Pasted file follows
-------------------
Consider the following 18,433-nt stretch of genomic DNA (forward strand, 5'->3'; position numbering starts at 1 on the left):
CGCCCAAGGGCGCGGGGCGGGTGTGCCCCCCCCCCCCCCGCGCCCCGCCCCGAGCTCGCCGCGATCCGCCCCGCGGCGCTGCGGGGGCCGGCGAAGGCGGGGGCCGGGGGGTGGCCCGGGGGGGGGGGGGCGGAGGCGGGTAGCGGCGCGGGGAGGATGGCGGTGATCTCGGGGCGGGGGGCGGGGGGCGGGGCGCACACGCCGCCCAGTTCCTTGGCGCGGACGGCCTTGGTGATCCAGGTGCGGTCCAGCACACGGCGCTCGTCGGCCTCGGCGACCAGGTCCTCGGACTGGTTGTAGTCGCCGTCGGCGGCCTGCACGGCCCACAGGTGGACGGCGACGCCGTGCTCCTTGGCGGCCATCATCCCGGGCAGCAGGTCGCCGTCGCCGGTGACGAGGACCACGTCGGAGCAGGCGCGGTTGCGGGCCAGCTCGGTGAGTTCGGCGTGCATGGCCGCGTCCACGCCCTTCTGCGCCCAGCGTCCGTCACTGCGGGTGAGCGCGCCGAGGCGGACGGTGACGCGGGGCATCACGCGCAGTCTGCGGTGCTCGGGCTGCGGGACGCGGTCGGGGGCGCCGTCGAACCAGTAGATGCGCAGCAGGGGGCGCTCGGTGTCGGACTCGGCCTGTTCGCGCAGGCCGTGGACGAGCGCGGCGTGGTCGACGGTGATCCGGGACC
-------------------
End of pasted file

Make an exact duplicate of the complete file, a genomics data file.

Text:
Consider the following 18,433-nt stretch of genomic DNA (forward strand, 5'->3'; position numbering starts at 1 on the left):
CGCCCAAGGGCGCGGGGCGGGTGTGCCCCCCCCCCCCCCGCGCCCCGCCCCGAGCTCGCCGCGATCCGCCCCGCGGCGCTGCGGGGGCCGGCGAAGGCGGGGGCCGGGGGGTGGCCCGGGGGGGGGGGGGCGGAGGCGGGTAGCGGCGCGGGGAGGATGGCGGTGATCTCGGGGCGGGGGGCGGGGGGCGGGGCGCACACGCCGCCCAGTTCCTTGGCGCGGACGGCCTTGGTGATCCAGGTGCGGTCCAGCACACGGCGCTCGTCGGCCTCGGCGACCAGGTCCTCGGACTGGTTGTAGTCGCCGTCGGCGGCCTGCACGGCCCACAGGTGGACGGCGACGCCGTGCTCCTTGGCGGCCATCATCCCGGGCAGCAGGTCGCCGTCGCCGGTGACGAGGACCACGTCGGAGCAGGCGCGGTTGCGGGCCAGCTCGGTGAGTTCGGCGTGCATGGCCGCGTCCACGCCCTTCTGCGCCCAGCGTCCGTCACTGCGGGTGAGCGCGCCGAGGCGGACGGTGACGCGGGGCATCACGCGCAGTCTGCGGTGCTCGGGCTGCGGGACGCGGTCGGGGGCGCCGTCGAACCAGTAGATGCGCAGCAGGGGGCGCTCGGTGTCGGACTCGGCCTGTTCGCGCAGGCCGTGGACGAGCGCGGCGTGGTCGACGGTGATCCGGGACC